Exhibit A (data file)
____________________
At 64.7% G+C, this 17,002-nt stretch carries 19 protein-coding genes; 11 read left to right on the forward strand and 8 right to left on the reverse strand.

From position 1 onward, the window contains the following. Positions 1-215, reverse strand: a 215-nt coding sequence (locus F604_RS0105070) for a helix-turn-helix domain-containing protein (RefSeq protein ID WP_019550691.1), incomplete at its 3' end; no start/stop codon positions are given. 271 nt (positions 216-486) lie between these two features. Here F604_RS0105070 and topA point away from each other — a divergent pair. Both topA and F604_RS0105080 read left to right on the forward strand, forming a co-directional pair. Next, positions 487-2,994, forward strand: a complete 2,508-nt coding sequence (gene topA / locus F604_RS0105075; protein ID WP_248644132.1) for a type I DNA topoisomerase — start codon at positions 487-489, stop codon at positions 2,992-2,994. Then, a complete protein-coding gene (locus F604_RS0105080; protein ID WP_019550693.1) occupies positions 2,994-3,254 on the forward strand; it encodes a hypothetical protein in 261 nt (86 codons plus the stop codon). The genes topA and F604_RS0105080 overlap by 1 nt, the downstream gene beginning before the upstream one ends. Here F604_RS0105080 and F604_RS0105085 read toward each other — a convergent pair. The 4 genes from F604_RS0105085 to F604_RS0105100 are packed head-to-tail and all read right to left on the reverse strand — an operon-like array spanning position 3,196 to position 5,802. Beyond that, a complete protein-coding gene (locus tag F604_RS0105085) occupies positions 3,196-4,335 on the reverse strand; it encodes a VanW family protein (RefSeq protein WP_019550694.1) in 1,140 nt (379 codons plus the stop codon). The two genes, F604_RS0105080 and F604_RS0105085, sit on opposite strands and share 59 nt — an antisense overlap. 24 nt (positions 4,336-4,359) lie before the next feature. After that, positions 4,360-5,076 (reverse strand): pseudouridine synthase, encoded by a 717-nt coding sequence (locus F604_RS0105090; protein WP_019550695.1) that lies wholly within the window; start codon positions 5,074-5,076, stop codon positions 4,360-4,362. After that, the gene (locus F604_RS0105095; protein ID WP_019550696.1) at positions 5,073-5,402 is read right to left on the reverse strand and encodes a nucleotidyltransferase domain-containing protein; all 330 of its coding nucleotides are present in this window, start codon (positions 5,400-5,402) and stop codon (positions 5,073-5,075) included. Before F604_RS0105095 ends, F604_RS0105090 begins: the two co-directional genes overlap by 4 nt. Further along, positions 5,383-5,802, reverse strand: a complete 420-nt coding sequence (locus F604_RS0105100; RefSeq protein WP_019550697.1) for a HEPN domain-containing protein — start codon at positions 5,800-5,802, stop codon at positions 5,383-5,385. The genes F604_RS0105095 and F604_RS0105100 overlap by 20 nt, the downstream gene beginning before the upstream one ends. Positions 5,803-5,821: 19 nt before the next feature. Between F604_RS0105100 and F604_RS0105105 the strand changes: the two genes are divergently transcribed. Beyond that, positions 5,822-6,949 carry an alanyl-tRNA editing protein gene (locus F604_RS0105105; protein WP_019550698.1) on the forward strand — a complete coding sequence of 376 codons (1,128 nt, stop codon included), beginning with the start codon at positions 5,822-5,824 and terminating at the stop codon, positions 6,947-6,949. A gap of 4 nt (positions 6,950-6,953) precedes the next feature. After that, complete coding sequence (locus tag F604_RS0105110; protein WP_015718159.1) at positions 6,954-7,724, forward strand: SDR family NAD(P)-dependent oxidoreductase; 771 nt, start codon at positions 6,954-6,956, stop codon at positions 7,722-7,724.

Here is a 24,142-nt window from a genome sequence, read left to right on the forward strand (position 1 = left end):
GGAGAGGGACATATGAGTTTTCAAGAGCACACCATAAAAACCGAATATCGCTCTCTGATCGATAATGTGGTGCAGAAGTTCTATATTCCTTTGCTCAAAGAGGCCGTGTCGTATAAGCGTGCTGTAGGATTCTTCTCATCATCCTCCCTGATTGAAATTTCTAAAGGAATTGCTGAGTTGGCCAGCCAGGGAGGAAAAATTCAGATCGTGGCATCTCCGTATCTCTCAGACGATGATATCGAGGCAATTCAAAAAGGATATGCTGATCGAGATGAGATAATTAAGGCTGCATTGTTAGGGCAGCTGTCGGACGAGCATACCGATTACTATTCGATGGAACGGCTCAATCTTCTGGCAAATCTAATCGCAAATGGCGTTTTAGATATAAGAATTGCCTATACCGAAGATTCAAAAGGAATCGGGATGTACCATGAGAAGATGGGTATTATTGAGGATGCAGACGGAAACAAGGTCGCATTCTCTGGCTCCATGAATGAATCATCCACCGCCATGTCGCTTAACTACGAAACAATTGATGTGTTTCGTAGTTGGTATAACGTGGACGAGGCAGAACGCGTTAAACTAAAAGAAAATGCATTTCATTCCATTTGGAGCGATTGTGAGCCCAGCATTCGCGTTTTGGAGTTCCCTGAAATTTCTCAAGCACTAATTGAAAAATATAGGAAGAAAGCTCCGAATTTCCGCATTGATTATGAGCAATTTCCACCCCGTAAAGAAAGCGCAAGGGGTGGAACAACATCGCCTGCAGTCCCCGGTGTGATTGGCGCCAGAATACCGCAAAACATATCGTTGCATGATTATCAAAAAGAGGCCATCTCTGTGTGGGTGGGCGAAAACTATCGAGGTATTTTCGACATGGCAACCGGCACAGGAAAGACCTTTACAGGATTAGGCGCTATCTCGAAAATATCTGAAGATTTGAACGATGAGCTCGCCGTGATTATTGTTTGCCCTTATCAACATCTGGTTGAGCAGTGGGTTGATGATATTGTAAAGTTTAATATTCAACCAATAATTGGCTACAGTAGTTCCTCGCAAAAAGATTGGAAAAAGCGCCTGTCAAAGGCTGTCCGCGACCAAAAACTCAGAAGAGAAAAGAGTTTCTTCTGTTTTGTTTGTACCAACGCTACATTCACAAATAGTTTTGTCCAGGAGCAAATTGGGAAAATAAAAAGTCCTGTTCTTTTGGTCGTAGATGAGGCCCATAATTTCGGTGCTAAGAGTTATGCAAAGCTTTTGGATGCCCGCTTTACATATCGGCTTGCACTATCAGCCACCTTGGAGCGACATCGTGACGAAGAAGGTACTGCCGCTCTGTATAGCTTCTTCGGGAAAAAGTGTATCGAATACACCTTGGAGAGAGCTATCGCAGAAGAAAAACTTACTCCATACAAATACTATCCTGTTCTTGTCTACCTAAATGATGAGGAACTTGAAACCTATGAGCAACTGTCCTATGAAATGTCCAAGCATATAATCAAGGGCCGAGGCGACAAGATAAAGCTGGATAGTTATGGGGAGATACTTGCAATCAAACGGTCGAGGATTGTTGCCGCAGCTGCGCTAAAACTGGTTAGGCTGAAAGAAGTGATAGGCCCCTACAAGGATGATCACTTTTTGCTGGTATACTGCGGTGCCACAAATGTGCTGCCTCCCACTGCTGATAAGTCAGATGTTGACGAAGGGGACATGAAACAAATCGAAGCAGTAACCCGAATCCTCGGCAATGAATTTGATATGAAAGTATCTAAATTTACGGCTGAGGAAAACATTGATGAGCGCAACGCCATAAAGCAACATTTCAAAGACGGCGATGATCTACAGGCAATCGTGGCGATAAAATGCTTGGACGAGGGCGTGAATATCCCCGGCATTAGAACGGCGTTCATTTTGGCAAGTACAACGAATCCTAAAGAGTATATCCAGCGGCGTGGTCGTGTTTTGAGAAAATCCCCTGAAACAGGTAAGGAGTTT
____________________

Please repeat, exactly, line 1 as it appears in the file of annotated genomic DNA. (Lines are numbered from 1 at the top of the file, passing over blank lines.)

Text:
At 64.7% G+C, this 17,002-nt stretch carries 19 protein-coding genes; 11 read left to right on the forward strand and 8 right to left on the reverse strand.